Not knowing what George’s wish list consists of really gets to the Man in the Yellow Hat, to the point that this goddamn thing takes a page from Sliders. The Ghost of Time Goes Sideways, an implacable man of Portuguese extraction, whisks the Man from his dream state to see all the parallel universes in which George was owned by somebody else. On Earth-2, in which George is owned by the doorman, he too is a doorman named Monkley. The Man is married to a woman (tellingly, he says “oh no” when confronted with this) allergic to monkeys. The dog has no owner and lives the life of a stray. On Earth-3, Professor Wiseman dubs George Dr. Brainley (doctorates are meaningless, as I’ve always said) and he’s won dozens of awards. Earth-4, Sonny works in a kitchen and sports a little mustache because Italian presentation choices are worthy of mockery. However, the downside in all other Earths is the same: George actually has responsibilities. Living with the Man, George can cause all the havoc he wants without repercussions. That’s the beauty of beating a man down until he has no dignity, self-esteem or confidence.


“Where am I?” “You’re in Hell, obviously.”

In the end, he sees that George’s drawing of shapes corresponds to those in a toy store’s window and intuits that’s what that fleabag meant all along. Meanwhile, George does what all kids who disappoint their parents do and draws his gift to the Man in the Yellow Hat. “It’s the thought that counts” is a double edged sword, dude, so you’re gonna have to pretend to like a monkey’s crappy drawings of shit that occurred over the past hour on the back of a sheet of wrapping paper. Can’t wait for mid-February when the Man wants to throw it out and that incenses George to the point of faceripping. I don’t know what the hell I’m supposed to take from this chain of events. If you can’t decipher someone’s gift desires, wait until you dream a guy voiced by Rob Paulsen to show you the way? Monkeys are idiots who love simplistic shapes? Maybe that’s why this mess ends with a reprise of a song.


“Stop calling us about problems with your damn monkey. This is 900 number. God.”

Like most “children’s” “entertainment”, A Very Monkey Christmas showcases a smattering of songs, yet not enough of them for the piece to qualify as a musical. There are pitfalls in featuring songs when the title character cannot actually sing and at best hums. I mean, what’s the goddamn point? Some of them aren’t even sung by characters, instead by some omniscient songwriter whose existence raises numerous questions about the Curious George universe. He’s singing about giving the Man in the Yellow Hat self-dancing pants and I’m at a loss to how anyone expects a damn monkey to invent pants so spectacular they’d break the proficiency color barrier. What’s next, basketball shorts that allow white people to dunk? The standout, “Christmas Monkey”, isn’t even really about anything. It just talks about there not being a Christmas song yet about monkeys, which fucking congratulations. You did it. Monkeys now have a holiday standard they can belt out…oh wait, they can’t actually sing. Well, maybe Jane Goodall can do it for them while they’re killing each other over gift wrapped bananas. Banal rhymes like “a donut’s dunky” and “an elephant’s trunky” suggest the show didn’t get the likes of Lin-Manuel Miranda but instead his oafish, chromosome-challenged cousin. The whole subplot is some garbage about a kid trying to come up with a new Christmas song for a pageant and at the last minute realizing monkeys haven’t saturated the holiday yet. Yeah, well, given the Internet’s propensity for ruining everything, I’m sure there’s a fucking song about a monkey bacon Star Wars kinda Christmas that simultaneously debases and celebrates the Planet of the Apes.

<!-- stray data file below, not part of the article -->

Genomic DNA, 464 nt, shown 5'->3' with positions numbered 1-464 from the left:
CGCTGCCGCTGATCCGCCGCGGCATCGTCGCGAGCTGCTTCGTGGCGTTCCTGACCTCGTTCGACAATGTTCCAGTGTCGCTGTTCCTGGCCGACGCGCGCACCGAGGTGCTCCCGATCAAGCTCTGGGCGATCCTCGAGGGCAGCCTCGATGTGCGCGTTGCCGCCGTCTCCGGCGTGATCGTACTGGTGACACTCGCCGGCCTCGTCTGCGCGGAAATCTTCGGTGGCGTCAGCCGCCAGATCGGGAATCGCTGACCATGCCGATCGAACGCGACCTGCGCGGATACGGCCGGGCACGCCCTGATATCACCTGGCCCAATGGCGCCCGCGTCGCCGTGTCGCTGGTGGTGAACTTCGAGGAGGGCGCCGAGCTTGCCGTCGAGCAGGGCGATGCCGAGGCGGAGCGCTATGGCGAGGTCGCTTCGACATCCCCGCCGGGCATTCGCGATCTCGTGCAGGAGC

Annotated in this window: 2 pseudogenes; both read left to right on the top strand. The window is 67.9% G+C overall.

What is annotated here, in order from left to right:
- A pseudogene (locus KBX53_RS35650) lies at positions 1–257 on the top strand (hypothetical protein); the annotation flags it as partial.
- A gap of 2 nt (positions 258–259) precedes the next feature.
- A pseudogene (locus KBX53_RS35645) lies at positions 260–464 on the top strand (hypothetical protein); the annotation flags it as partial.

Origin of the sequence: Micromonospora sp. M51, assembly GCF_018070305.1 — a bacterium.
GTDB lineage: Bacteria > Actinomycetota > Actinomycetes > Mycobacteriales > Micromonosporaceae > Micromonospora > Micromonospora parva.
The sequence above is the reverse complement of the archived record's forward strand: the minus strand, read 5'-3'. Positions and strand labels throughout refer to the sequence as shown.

This is actually an homage to a New York Times editorial cartoon about Italian-American cuisine from 1909.

As always, there’s lessons to be gleaned from this piece of children’s entertainment. I mean, beyond the obvious “monkeys are disaster magnets who should not be your life companion, both for your own safety and because goddamnit Judeo-Christian morality still has a place in this society”. The most important thing to come from this is that Christmas is the real holiday in winter. Not Hanukkah, not Kwanzaa, not Solstice. That shit merits not even a mention; if the Man in the Yellow Hat has Jewish friends, he is purposefully avoiding them. (Speaking of which, his circle consists of two children, a professor, a doorman and an Italian stereotype. The only way that makes sense is if he’s their drug dealer.) While George never learns about the wonderful story of a guy not finding a hotel to take in his pregnant girlfriend who claims to have only done mouth stuff with God, all the secular markers of Christmas appear. Bill O’Reilly would be right at home watching this. Secondly and perhaps most controversially, the material suggests owning a monkey, being a “monkey parent”, is superior to being a regular parent. Why, you ask? Well, monkeys have no standard of care. They’ll put up with anything as long as their destructive impulses are satisfied. You wanna know why millennials aren’t having kids, Wall Street Journal? It’s cause monkeys are better.


“Mister Yellow, you could have saved her, I gave you all the clues”

In the end, what matters is whether or not this hour long imbroglio lives up to its title. How monkey is the Christmas? Well, George knocks down a bunch of trees, starts up a snow machine, makes a mess of the kitchen, kills at least three people and inspires a crisis of confidence that may also result in impotence. That to me suggests it’s a monkey Christmas, a VERY monkey Christmas.